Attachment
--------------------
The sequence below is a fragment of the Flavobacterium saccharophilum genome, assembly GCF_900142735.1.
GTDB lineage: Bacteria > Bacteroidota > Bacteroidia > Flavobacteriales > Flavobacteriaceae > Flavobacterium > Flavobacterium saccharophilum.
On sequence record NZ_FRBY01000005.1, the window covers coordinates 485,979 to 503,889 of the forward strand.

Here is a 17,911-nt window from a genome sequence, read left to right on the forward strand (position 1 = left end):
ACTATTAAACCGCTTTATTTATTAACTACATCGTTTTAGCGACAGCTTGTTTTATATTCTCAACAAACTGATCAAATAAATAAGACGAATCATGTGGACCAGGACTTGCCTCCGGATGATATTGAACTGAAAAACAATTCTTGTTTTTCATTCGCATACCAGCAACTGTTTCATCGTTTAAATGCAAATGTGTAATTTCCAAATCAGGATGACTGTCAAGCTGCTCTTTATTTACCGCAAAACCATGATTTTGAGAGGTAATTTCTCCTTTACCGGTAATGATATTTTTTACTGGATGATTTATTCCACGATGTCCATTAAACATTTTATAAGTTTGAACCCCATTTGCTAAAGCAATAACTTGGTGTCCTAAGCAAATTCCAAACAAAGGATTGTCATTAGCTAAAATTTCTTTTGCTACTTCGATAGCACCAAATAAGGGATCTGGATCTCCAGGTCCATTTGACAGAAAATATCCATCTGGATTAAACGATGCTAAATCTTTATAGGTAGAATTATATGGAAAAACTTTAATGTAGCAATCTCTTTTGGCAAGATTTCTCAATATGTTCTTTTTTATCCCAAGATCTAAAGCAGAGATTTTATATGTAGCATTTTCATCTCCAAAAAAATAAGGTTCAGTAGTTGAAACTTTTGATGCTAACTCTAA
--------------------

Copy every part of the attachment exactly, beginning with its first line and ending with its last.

The sequence below is a fragment of the Flavobacterium saccharophilum genome, assembly GCF_900142735.1.
GTDB lineage: Bacteria > Bacteroidota > Bacteroidia > Flavobacteriales > Flavobacteriaceae > Flavobacterium > Flavobacterium saccharophilum.
On sequence record NZ_FRBY01000005.1, the window covers coordinates 485,979 to 503,889 of the forward strand.

Here is a 17,911-nt window from a genome sequence, read left to right on the forward strand (position 1 = left end):
ACTATTAAACCGCTTTATTTATTAACTACATCGTTTTAGCGACAGCTTGTTTTATATTCTCAACAAACTGATCAAATAAATAAGACGAATCATGTGGACCAGGACTTGCCTCCGGATGATATTGAACTGAAAAACAATTCTTGTTTTTCATTCGCATACCAGCAACTGTTTCATCGTTTAAATGCAAATGTGTAATTTCCAAATCAGGATGACTGTCAAGCTGCTCTTTATTTACCGCAAAACCATGATTTTGAGAGGTAATTTCTCCTTTACCGGTAATGATATTTTTTACTGGATGATTTATTCCACGATGTCCATTAAACATTTTATAAGTTTGAACCCCATTTGCTAAAGCAATAACTTGGTGTCCTAAGCAAATTCCAAACAAAGGATTGTCATTAGCTAAAATTTCTTTTGCTACTTCGATAGCACCAAATAAGGGATCTGGATCTCCAGGTCCATTTGACAGAAAATATCCATCTGGATTAAACGATGCTAAATCTTTATAGGTAGAATTATATGGAAAAACTTTAATGTAGCAATCTCTTTTGGCAAGATTTCTCAATATGTTCTTTTTTATCCCAAGATCTAAAGCAGAGATTTTATATGTAGCATTTTCATCTCCAAAAAAATAAGGTTCAGTAGTTGAAACTTTTGATGCTAACTCTAA